Humility

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March 23

Tuesday, March 23rd, 2021

Who said it is up in the air. It could have been President Reagan. It could have been Coach John Wooden. When you see the quote you’d probably chuckle because both of them would probably say, “Does it really matter who said it?” 🙂

The quote:

There is no end of the good you can do if you don’t care who gets the credit.

See what I mean about not really caring? And yes, there have been variations of that quote make its rounds.

I’ve noticed two things about most-not all-but most people. We are 1) quick to lay blame, and 2) quick to take credit. That could be worded a bit differently: We are slow to take blame and quick to take credit.  Big people give credit; little people lay blame.

Sometimes its hard to admit the need for help.  Maybe its pride.  Maybe its an “I can handle this” mentality. Maybe its the inability to look ahead. When I was a young pastor, my schedule was full. Too full as I now see it. Mornings in the office. Visitation in the afternoon and many evenings. Not any more. Age plays a part in that.  Wisdom plays a part in that. Even humility-if I can say that and not be seen as arrogant-plays a part. Admitting I can’t do it alone.

Truthfully, I can’t do it alone. But therein is the rub. If I say I can’t do it, am I willing to get help and maybe watch someone’s “star” rise? If not, then I need to continue wallowing in my inability to have more of an impact. Check out Numbers 11: 16-29 for Moses’ reaction. And do you remember when Jethro, his father-in-law, came to him and suggested he get help and divide up the workload?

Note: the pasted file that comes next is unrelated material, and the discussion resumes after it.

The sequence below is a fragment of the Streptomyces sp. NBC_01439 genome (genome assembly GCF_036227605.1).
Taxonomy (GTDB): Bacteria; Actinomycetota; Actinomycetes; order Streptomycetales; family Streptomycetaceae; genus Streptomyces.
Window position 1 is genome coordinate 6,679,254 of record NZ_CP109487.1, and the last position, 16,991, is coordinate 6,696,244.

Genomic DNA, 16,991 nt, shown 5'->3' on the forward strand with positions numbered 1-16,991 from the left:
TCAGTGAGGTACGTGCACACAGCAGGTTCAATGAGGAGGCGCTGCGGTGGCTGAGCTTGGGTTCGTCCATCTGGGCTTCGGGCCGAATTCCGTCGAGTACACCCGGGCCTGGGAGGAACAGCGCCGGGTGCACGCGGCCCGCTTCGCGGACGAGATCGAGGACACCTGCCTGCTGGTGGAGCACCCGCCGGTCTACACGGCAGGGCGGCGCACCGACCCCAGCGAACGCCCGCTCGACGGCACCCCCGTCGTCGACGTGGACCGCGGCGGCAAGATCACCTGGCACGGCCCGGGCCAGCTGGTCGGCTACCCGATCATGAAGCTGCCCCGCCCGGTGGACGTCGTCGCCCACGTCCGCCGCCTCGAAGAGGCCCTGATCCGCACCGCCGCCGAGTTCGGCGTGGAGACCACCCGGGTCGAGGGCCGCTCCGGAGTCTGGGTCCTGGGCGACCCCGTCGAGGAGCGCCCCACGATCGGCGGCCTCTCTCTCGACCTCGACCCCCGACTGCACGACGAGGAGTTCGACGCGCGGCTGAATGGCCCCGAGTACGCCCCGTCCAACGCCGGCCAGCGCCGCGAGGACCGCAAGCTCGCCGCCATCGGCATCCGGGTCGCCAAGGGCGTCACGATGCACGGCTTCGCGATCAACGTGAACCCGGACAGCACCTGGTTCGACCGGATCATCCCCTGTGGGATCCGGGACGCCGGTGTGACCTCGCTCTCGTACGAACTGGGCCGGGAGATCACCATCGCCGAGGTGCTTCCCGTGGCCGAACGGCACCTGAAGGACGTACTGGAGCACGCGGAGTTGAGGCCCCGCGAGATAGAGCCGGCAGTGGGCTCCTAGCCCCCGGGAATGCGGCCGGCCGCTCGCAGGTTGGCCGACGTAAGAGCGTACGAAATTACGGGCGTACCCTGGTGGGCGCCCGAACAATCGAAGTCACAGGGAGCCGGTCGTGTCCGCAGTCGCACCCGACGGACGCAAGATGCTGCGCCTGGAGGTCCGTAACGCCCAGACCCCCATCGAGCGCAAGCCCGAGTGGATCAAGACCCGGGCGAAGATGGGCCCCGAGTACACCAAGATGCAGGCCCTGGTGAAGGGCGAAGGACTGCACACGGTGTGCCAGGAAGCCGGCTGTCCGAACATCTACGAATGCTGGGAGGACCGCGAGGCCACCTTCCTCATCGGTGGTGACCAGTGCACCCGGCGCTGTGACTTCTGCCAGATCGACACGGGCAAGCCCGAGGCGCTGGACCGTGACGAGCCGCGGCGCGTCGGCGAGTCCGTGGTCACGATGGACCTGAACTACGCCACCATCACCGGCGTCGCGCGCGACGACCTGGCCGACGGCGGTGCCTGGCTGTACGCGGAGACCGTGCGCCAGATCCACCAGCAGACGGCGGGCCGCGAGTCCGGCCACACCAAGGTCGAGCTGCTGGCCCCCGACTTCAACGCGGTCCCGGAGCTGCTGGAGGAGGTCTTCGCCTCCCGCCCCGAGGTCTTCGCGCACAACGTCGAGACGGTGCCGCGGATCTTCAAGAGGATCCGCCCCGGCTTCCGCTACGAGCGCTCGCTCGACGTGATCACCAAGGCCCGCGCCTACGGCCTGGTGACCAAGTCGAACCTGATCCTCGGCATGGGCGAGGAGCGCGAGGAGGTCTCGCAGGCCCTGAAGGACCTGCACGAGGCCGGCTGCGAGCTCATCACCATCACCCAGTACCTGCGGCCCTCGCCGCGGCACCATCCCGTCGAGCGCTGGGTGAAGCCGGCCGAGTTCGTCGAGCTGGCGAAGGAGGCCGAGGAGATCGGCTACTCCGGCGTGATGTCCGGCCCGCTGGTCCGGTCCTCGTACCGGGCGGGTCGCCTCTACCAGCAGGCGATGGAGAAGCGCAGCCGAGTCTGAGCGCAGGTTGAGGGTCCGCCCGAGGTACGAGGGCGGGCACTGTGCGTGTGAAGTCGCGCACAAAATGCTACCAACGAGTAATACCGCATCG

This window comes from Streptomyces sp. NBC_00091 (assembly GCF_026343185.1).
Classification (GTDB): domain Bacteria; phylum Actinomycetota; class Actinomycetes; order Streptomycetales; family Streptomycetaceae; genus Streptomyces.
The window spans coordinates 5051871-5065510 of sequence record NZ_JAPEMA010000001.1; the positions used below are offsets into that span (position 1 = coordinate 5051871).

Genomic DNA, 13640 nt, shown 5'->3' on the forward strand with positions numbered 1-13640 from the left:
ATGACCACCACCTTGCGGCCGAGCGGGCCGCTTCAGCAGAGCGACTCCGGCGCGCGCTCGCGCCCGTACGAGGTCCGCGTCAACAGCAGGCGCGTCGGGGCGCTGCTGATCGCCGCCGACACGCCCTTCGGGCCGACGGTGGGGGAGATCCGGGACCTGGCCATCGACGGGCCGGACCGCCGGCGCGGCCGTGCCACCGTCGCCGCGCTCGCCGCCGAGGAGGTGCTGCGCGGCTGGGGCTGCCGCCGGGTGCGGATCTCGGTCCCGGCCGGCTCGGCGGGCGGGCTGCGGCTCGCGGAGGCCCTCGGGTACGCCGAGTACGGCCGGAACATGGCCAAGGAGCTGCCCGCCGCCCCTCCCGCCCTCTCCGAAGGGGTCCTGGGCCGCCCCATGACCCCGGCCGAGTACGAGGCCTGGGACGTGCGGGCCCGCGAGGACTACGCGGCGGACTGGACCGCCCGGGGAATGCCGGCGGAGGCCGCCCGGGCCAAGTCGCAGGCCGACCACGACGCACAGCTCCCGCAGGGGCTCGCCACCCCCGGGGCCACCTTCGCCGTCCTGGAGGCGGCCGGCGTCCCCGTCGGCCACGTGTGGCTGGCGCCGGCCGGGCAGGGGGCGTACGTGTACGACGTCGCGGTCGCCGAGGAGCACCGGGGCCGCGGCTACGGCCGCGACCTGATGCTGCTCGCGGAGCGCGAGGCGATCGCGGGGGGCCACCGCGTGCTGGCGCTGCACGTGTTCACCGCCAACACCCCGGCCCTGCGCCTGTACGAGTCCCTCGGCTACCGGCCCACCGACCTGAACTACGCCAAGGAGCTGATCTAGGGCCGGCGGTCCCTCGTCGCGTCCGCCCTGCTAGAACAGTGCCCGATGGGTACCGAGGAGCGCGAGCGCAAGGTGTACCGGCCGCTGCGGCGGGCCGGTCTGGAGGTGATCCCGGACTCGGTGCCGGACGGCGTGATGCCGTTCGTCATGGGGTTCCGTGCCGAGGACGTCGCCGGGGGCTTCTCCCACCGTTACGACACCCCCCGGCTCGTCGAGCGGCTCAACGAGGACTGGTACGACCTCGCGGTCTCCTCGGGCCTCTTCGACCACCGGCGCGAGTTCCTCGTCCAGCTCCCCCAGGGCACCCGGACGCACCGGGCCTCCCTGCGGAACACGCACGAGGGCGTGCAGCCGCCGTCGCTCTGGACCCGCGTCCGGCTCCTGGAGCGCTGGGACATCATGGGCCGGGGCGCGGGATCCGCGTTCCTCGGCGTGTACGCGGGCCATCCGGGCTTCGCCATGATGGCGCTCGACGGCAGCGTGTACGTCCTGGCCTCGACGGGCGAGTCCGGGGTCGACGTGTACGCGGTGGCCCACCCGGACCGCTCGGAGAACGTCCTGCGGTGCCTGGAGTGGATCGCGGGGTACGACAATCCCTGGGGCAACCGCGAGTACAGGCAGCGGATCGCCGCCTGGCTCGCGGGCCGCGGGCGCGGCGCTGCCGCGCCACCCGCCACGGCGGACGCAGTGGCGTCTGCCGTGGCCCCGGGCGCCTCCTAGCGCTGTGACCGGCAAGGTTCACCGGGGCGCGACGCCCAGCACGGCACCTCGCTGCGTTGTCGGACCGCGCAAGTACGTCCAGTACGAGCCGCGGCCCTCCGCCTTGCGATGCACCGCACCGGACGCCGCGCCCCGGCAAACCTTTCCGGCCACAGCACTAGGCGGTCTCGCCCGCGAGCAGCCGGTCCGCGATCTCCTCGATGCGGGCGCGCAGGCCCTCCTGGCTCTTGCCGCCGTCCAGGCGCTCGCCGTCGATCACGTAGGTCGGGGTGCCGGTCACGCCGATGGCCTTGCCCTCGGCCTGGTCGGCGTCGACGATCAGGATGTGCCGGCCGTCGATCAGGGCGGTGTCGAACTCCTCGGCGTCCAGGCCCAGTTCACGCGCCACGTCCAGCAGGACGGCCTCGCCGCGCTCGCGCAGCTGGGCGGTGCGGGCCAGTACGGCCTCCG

Moses had to not care who got the credit. Now…am I? Are you?

“Father, help me to delight in the joy of others using their gifts to spread the impact of changing lives.”

March 15

Monday, March 15th, 2021

Have you ever noticed how easy it is to get hard? Three Dog Night had a song in the late 60s (1969) titled Easy to be Hard with the lyrics “Easy to be hard/Easy to be cold.” (From the musical Hair). 

It is easy to get hard toward people. Maybe you’ve worked with them and thought you had a pretty good relationship when suddenly they give you the cold shoulder. It is easy to think, “Well, if that’s the way they want to be.” Several years ago I had developed what I thought was a good friendship. We talked a lot.  Our families spent time together. We ate out together. He and I went to a Saturday morning Bible study together. Then Boom! He withdrew and wanted nothing to do with me. To this day I still don’t know what happened, although before I moved the relationship was restored.

It is more tragic when that happens with God. We are told not to grieve the Holy Spirit. but I know there are times I test those limits. I disappoint Him with my words and actions. The relationship which was so dear and so vital is now cool, even cold. My heart grows hard to the things of the Spirit. I have trouble hearing His quiet whisper, or even His loud shouts for that matter! It is easy to be hard, easy to be cold as the song said.

Don’t let that happen. Stay sensitive to the Spirit. If sin is there, confess it and get rid of it. If something else has crept in to take His place, renounce it! Ask Him to restore your heart to the love you once knew.

“Father,  You don’t move. It is me who gets cold and hard. Forgive me when that happens.  Help me to once again be sensitive to the voice of Your Spirit.”

Here is a song to get you to think some more about what I have written.

February 26

Friday, February 26th, 2021